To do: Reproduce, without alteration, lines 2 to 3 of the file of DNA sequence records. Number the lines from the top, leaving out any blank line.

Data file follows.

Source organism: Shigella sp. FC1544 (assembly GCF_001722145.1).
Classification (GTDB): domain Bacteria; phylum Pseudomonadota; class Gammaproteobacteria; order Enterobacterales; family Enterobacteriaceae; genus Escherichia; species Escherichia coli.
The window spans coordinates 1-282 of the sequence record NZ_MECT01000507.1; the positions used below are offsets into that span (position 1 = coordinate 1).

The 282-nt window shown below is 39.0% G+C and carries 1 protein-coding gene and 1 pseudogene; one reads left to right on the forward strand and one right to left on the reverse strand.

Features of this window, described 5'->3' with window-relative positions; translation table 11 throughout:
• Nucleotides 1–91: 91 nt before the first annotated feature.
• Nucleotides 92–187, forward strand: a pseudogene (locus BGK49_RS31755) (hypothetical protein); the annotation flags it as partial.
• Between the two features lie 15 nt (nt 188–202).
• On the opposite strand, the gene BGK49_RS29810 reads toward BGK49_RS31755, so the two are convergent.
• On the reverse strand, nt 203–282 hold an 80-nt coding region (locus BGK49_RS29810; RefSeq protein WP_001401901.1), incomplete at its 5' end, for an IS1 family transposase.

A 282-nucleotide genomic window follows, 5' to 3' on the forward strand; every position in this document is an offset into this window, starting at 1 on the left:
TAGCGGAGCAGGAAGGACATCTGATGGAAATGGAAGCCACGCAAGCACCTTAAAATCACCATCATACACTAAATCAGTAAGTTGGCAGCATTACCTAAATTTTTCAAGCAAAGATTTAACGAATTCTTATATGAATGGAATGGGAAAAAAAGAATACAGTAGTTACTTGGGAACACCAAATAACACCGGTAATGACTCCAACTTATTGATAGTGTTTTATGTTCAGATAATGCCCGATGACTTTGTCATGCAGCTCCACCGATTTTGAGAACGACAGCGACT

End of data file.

Classification (GTDB): domain Bacteria; phylum Pseudomonadota; class Gammaproteobacteria; order Enterobacterales; family Enterobacteriaceae; genus Escherichia; species Escherichia coli.
The window spans coordinates 1-282 of the sequence record NZ_MECT01000507.1; the positions used below are offsets into that span (position 1 = coordinate 1).